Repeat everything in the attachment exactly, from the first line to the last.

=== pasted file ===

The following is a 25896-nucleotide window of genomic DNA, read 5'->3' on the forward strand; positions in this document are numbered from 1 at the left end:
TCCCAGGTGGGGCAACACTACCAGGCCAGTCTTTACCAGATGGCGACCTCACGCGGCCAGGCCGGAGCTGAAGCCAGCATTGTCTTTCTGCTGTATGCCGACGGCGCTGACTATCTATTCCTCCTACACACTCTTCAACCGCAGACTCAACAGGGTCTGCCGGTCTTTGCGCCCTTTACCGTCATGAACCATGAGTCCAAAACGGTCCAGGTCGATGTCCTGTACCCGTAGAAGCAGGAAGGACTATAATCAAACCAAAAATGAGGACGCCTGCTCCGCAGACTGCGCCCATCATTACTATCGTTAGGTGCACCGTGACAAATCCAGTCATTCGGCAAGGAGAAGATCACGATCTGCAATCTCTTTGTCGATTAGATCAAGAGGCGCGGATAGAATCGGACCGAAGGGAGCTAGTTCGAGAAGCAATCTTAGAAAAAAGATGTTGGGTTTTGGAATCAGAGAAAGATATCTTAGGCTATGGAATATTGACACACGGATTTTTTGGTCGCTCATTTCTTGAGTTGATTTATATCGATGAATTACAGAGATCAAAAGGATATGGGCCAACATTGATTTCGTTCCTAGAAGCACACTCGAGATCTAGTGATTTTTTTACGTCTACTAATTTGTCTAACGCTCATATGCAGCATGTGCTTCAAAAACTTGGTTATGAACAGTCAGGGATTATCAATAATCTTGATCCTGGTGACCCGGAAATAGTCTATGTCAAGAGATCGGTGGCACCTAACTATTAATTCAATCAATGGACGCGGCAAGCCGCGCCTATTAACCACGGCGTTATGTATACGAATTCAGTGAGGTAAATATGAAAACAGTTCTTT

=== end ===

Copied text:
The following is a 25896-nucleotide window of genomic DNA, read 5'->3' on the forward strand; positions in this document are numbered from 1 at the left end:
TCCCAGGTGGGGCAACACTACCAGGCCAGTCTTTACCAGATGGCGACCTCACGCGGCCAGGCCGGAGCTGAAGCCAGCATTGTCTTTCTGCTGTATGCCGACGGCGCTGACTATCTATTCCTCCTACACACTCTTCAACCGCAGACTCAACAGGGTCTGCCGGTCTTTGCGCCCTTTACCGTCATGAACCATGAGTCCAAAACGGTCCAGGTCGATGTCCTGTACCCGTAGAAGCAGGAAGGACTATAATCAAACCAAAAATGAGGACGCCTGCTCCGCAGACTGCGCCCATCATTACTATCGTTAGGTGCACCGTGACAAATCCAGTCATTCGGCAAGGAGAAGATCACGATCTGCAATCTCTTTGTCGATTAGATCAAGAGGCGCGGATAGAATCGGACCGAAGGGAGCTAGTTCGAGAAGCAATCTTAGAAAAAAGATGTTGGGTTTTGGAATCAGAGAAAGATATCTTAGGCTATGGAATATTGACACACGGATTTTTTGGTCGCTCATTTCTTGAGTTGATTTATATCGATGAATTACAGAGATCAAAAGGATATGGGCCAACATTGATTTCGTTCCTAGAAGCACACTCGAGATCTAGTGATTTTTTTACGTCTACTAATTTGTCTAACGCTCATATGCAGCATGTGCTTCAAAAACTTGGTTATGAACAGTCAGGGATTATCAATAATCTTGATCCTGGTGACCCGGAAATAGTCTATGTCAAGAGATCGGTGGCACCTAACTATTAATTCAATCAATGGACGCGGCAAGCCGCGCCTATTAACCACGGCGTTATGTATACGAATTCAGTGAGGTAAATATGAAAACAGTTCTTT